Shout came out last month and several MS teachers have been passing it around to each other because (a) it’s just amazing and (b) the poetry is just so thoughtful! Most of Anderson’s work bring a visceral reaction and this books gives you a lot to chew on. It is written in free verse poetry and is her  biography. A few years back Anderson spoke at Bradford and she talks about how she writes for teens because her teen years were so hard.

 

If you haven’t explored any of her work, check it out!

#bookaday for SLM (day 1)

I’m sharing super short book reviews through email with teachers in my building and in the HS during school library month. I’m also going to share them here.

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Happy school library month! Because you always need resources for sharing fabulous books with you students, I’ll be sharing some AMAZING books with you to talk about with your students! Later on, we’ll give you a chance to share, and more importantly, win some books and Scholastic credit.

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Insignificant Events in the Life of a Cactus has been one of my favorite books of the year! I really and truly believe it will be the next Wonder. Poor Jess has had to listen to me geek about this book for about a year! Her kids will be diving into it this month!

 

Aven is born without arms, and her parents are trying to foster independence to prevent her from behaving like “the queen of Sheba.” Because of this, she is pretty good at making things work…and then the family moves for her dad’s job. Everyone is staring at her at the new school and it’s hard to find a friend. Eventually she befriends Connor who has Tourette’s and struggles to manage his tics. Now, Aven is trying to give Connor the tools to be more independent and they are trying to solve a mystery at a local amusement park!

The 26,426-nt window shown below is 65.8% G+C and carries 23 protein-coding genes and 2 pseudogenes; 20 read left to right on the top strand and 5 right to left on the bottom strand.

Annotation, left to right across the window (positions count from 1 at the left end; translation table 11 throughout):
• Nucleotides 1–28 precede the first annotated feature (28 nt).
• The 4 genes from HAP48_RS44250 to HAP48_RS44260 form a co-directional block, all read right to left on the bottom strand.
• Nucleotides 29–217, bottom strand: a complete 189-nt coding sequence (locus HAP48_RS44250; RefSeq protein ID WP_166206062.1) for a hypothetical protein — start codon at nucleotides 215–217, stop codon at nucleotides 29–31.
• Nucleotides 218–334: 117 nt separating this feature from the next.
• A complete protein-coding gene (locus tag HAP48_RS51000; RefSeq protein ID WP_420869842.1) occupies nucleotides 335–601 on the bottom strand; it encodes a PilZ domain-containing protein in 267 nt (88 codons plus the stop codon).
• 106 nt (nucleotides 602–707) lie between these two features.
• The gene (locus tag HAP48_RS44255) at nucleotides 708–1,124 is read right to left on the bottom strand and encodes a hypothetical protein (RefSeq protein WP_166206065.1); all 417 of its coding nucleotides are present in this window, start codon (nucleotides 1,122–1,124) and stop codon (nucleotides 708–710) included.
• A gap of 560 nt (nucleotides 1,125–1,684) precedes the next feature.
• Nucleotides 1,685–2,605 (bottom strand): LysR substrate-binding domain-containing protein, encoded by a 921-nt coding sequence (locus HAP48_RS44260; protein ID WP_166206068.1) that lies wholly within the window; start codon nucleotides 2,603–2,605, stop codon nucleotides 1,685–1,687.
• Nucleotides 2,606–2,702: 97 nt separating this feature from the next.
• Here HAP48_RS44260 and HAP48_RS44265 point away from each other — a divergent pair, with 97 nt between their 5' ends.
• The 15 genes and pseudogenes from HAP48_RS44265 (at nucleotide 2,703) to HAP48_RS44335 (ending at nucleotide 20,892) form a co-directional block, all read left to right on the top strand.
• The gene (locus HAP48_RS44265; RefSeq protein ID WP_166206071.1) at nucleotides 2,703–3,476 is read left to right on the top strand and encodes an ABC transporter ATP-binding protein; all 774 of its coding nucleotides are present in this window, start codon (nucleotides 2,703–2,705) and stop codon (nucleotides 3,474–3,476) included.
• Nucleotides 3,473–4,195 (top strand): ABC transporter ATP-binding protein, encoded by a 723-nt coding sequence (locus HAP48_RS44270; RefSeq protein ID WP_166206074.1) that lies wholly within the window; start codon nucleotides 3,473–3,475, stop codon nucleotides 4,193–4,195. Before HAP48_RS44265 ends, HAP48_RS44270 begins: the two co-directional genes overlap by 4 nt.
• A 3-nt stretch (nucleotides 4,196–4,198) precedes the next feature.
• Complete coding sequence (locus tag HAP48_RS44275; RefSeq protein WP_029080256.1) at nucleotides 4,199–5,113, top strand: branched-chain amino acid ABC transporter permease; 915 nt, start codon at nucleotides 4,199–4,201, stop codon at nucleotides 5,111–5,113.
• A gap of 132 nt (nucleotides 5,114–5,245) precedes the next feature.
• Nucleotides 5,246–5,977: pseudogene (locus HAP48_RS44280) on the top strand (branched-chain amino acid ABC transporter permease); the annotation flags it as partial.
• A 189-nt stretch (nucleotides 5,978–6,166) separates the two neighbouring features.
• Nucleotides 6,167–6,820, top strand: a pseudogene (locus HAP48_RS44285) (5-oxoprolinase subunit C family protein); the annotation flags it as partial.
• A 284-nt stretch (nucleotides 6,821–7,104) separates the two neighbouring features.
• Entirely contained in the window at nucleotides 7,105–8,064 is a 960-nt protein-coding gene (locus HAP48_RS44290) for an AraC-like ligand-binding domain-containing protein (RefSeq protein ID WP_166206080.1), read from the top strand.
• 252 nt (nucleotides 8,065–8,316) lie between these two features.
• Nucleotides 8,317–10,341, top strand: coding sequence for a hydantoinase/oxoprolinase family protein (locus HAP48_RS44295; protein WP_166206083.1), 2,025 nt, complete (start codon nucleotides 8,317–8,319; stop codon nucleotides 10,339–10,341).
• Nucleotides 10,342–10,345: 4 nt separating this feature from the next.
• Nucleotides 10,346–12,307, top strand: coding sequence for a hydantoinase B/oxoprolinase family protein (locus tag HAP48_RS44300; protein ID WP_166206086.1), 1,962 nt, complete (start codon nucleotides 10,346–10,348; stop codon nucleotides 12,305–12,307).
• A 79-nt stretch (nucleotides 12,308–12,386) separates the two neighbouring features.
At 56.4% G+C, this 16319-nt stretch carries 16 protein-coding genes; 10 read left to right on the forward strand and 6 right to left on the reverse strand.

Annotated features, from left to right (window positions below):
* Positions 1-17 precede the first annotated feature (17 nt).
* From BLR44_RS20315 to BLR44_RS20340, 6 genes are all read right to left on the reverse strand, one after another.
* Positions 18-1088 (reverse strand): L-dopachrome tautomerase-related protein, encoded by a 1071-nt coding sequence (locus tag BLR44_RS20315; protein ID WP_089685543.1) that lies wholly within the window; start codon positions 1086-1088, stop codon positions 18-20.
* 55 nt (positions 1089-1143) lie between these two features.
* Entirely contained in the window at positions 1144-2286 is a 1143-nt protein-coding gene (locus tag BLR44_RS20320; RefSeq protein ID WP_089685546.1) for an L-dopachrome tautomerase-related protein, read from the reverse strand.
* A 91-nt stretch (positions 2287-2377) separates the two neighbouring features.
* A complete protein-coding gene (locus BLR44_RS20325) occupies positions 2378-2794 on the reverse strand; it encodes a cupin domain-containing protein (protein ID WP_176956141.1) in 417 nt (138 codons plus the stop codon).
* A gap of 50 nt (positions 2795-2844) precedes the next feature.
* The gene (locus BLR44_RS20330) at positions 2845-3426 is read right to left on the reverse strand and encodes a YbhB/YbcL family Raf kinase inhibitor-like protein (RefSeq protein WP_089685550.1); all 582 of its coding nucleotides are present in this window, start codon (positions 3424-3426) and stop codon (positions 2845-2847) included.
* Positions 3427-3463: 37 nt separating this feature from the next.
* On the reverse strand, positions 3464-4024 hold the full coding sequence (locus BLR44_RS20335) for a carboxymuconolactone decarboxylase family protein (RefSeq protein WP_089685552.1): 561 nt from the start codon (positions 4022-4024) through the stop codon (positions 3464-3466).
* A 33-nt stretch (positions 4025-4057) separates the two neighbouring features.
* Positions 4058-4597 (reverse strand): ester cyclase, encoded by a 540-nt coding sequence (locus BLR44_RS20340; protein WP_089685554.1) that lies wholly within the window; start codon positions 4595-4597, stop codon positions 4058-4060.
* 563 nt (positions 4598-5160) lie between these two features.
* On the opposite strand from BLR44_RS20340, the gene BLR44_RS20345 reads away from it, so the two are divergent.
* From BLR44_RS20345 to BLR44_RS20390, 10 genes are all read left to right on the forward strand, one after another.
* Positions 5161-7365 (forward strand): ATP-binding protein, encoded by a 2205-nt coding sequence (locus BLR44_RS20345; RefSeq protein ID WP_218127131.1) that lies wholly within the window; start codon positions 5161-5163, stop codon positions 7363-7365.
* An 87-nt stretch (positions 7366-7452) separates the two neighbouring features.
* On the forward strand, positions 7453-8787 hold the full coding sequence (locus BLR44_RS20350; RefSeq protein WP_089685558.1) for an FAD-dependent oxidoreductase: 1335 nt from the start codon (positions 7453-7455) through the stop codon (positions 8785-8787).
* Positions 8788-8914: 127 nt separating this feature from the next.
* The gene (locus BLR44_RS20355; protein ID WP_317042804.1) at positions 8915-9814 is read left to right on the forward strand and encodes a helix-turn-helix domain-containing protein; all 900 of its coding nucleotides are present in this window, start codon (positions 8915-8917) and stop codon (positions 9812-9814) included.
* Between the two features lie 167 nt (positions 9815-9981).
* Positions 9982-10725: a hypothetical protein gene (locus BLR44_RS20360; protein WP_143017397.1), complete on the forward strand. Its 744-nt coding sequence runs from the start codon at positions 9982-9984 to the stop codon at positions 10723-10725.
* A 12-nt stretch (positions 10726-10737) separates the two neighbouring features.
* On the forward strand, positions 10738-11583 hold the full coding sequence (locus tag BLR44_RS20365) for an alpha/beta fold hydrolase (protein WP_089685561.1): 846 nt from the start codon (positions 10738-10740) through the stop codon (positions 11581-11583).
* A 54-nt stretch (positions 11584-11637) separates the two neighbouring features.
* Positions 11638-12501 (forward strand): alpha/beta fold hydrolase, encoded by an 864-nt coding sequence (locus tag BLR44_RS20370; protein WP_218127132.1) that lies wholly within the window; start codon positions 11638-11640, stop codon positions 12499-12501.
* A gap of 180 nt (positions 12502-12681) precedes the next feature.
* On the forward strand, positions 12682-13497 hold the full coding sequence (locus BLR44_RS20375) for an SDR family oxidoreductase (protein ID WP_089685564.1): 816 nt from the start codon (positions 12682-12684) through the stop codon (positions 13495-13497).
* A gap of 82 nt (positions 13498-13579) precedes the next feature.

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Happy school library month! Because you always need resources for sharing fabulous books with you students, I’ll be sharing some AMAZING books with you to talk about with your students! I know that I’m not YOUR librarian, but I have some YA titles that I am really pumped about that are more HS. Later on this month, we’ll give you a chance to share, and more importantly, win some books and ARCs.

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One of the National Book Award Finalists for this year was Hey Kiddo. Even though the book was a finalist for a prestigious award, it’s an incredibly accessible and an easy and fast read. This is a graphic biography of Jarrett Krosoczka’s life. His mom was in jail, his dad was not in the picture and he was raised by his grandparents.

 

I know several of the special education teachers in our building just finished reading this and remarked how they feel like several of our students will feel SEEN in this book. Even though it has heavy moments, Jarrett has several good things in his life that balance out his inconsistency with his mother.  I know several of you are working to be the good things in our kids life to balance out inconsistencies in our kids lives.

 

Here’s a quick video of his art process, just because it’s fascinating.  https://www.youtube.com/watch?v=GXgVQozEZTM